This isn't a dour dramatisation of Argentina's darkest hour, however. The eclipse that briefly turns the screen red suggests a subtler shading that reveals the influence of Claude Chabrol, Alejandro Jodorowsky and Pablo Larrain on a scalpel-sharp dissection of the despicable charm of the bourgeoisie. Indeed, there are moments of acidic humour, as a troupe of American cowboys gets stranded after participating in a rodeo and Dieguito (Alfredo Castro), a Chilean cop who has become a TV celebrity, does his best Columbo impression. There's even something droll about the fact that the noirish conspiracies in which balding, moustachioed lawyer Claudio (Darío Grandinetti) becomes entangled are played out in the glare of the desert sun.
Set during the colonial period, the time when the British began claiming every piece of land they could from any alien outsider they came across — in this case, in the midst of “The Black War” — the story follows an Irish convict named Clare who has served more than just her sentence under the hands of her master, Lieutenant Hawkins.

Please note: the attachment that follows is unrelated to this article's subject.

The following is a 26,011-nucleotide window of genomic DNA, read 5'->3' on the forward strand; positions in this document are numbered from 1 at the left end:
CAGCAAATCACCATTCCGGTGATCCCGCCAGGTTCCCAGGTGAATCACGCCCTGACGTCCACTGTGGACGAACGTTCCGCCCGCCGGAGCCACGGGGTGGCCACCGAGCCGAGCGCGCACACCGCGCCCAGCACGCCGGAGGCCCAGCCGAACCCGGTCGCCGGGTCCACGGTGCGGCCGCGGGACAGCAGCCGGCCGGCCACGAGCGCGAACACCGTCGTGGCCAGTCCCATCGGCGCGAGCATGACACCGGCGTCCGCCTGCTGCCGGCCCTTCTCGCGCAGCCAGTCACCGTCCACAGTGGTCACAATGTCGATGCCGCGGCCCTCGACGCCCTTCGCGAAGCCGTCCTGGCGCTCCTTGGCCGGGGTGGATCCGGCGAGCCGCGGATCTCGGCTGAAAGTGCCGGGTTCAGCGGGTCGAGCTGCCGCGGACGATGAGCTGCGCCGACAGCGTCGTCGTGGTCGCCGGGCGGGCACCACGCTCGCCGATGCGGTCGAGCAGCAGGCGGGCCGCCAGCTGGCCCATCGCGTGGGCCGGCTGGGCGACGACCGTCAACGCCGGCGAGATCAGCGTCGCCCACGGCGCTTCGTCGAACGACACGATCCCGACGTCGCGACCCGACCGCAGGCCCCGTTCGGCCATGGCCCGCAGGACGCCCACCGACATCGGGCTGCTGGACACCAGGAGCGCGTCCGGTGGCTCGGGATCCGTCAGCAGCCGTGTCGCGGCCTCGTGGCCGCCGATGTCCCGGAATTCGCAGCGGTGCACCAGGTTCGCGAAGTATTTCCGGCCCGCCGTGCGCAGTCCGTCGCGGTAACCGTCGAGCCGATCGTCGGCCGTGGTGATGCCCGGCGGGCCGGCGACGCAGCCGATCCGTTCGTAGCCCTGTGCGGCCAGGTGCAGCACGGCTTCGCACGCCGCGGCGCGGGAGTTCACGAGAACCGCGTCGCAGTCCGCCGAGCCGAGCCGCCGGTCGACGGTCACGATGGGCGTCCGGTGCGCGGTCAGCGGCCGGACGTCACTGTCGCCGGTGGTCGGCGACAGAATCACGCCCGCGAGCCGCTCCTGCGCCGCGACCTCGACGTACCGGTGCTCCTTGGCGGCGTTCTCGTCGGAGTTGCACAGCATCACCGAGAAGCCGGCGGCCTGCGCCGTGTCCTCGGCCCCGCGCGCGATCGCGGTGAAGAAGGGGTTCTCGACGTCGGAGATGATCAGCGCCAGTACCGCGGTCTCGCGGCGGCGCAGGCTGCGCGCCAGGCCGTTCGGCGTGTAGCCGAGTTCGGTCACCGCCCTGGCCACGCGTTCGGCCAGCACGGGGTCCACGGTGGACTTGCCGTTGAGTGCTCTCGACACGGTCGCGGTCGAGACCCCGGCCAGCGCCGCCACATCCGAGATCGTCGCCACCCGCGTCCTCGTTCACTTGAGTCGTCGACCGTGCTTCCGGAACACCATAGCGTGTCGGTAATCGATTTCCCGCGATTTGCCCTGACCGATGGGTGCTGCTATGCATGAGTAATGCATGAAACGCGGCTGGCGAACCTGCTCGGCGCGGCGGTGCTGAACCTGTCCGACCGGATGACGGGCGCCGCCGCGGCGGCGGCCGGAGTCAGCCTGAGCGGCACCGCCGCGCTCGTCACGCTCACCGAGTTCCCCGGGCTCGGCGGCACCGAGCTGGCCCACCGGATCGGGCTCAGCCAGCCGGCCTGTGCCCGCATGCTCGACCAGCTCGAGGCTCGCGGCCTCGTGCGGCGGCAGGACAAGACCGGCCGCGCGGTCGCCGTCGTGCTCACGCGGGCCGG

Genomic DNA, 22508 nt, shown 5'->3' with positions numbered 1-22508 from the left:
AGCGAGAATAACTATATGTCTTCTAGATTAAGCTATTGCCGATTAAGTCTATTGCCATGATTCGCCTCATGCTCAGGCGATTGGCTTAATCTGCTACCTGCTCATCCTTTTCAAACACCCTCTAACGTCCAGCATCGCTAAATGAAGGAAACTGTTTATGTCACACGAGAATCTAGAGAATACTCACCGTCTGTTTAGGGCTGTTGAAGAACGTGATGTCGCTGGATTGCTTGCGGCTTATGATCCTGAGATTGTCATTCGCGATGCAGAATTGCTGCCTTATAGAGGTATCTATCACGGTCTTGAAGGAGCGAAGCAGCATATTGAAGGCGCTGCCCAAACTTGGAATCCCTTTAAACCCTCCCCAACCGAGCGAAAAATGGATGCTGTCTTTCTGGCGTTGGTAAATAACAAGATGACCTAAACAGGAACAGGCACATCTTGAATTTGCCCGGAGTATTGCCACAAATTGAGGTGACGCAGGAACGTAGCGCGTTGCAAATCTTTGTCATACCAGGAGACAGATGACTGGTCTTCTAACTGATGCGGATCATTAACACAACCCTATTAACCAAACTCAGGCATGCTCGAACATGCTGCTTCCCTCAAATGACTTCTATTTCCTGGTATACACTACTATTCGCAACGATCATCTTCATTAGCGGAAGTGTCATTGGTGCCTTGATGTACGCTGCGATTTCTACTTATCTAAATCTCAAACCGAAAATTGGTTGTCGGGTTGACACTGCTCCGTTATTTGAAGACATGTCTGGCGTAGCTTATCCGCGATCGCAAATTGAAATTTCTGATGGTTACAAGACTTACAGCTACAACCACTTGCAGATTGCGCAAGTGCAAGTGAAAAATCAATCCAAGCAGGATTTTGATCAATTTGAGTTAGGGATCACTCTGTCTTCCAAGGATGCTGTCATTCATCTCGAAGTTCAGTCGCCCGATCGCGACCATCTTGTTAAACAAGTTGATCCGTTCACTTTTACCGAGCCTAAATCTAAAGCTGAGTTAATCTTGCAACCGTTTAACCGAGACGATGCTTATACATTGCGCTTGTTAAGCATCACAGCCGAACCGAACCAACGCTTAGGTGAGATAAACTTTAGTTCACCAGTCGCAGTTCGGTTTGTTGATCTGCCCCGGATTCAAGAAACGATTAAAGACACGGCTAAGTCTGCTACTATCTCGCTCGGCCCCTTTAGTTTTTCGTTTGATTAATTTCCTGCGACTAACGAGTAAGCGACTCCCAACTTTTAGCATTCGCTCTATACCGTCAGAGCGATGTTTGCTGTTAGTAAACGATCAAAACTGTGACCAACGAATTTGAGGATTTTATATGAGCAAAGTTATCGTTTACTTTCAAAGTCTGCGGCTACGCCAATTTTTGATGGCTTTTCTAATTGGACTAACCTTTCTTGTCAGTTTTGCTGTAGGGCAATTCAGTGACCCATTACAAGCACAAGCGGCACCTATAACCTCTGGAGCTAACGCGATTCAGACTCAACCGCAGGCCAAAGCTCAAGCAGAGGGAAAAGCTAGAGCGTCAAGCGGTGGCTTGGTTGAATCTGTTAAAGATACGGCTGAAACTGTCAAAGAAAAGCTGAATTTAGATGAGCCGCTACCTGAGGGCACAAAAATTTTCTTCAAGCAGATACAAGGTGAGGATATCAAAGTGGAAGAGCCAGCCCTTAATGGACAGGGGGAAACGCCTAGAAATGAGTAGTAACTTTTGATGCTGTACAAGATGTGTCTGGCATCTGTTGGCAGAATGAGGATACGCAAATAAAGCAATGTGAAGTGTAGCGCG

Excellent though the performances are, the ensemble is somewhat upstaged by Naishtat's creative team. The muted colours in Julieta Dolinsky's production design have a tonal potency that is reinforced by Vincent Van Warmerdam's insinuating score, which follows Pedro Sotero's stealthy camerawork and Andres Quaranta's pugnacious editing in taking its cues from the aesthetics of ‘70s arthouse cinema. The cumulative effect is to disconcert and remind us how easily the everyday can spiral into the nightmarish.
"Mother!" Jennifer Lawrence got so much into her character that during the climactic scenes, she started hyperventilating and even cracked a rib. After filming the scene in which Jennifer Lawrence hyperventilated (and production was put on hold while she was placed on oxygen), members of the crew came up with the idea to make Lawrence her very own "happy place"--a tent complete with gumballs and clips of "Keeping Up with the Kardashians" that play on a constant loop.
With each subplot reinforcing the simmering sense of unease, this compelling recreation of a pernicious period soberingly exposes the ease with which morality can become a casualty of human nature.